Not that such a thing is actually, literally possible. Maybe not even likely.
But there’s little question that the numbers of those who actually participate in this “of the people, by the people, for the people” system of ours are small indeed.
In this election year, right up until filing deadline, it looked as if we would have a dearth of candidates for local government offices.
Marshall County seemed headed for of an “election” largely of unopposed incumbents.
At the last minute, the field was filled out a bit.
We’re certain all the candidates who waited until the last minute had their reasons. We’re happy that there will be more options available to voters.
We wish we had more enthusiasm than that, but “better late than never” is, in this case, an example of damning with faith praise.
We are staunchly unconvinced that there’s either a shortage of concern or an abundance of satisfaction regarding the status quo of our local government.
So, the logical reason for minimal participation is that citizens have given up on the hope of ever improving things. It seems that we accept the present-day cliché “it is what it is” at face value and have resigned ourselves to that presumption.
The only activism these days, it seems, is at the extreme fringes, and there it is fever-pitched.
Do what we propose, and everything will be just perfect.
Don’t do what we want, and there will be absolute, positive doom.
Very likely, the mind-numbing and intelligence-insulting extremism has contributed to the disinterest in the political process.
Not only that, but the extremist debate is almost always ugly.
It isn’t that there has never been ugliness and petty partisanship in our political process before; quite the contrary.
It isn’t that there has never been sensationalist, self-serving grandstanding instead of statesmanship; hardly.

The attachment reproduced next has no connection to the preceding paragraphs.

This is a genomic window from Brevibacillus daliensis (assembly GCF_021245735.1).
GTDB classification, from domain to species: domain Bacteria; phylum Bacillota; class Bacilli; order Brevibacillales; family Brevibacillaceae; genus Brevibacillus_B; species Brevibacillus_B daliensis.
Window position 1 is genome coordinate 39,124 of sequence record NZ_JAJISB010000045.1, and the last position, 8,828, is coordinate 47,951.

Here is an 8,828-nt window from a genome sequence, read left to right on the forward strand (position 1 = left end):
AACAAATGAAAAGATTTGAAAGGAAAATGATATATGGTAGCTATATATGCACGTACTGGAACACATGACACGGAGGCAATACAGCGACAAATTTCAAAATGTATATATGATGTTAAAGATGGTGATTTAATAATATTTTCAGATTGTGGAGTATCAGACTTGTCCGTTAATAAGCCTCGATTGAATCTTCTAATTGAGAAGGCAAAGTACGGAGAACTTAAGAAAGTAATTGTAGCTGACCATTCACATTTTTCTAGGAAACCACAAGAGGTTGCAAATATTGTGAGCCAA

In every instance throughout our history, those surges of untoward behavior by elected officials and by the aspirants who would dethrone them have blackened the eye of our political process and pushed us closer to the brink at which we now stand – to throwing up our hands and leaving the battle to the worst of us.
We hope there will be more competition for positions of local leadership in future elections.
We hope it will in the future be more vigorous and forward-reaching, as opposed to last-minute and lukewarm.
We hope all those who are not perfectly satisfied with the way everything is will get out and do something about it, if that “something” is nothing more than registering and voting.
We hope more of those who have strong feelings about what needs to be done and who have the wherewithal to pursue a position in local government will not be dissuaded by the cesspool-like atmosphere of politics in recent decades.
Above all, we hope the discourse will rise above the gutter level to which it so often sinks.
If we stand by either in meekness or disgust and let it continue on its present course, we deserve what we get.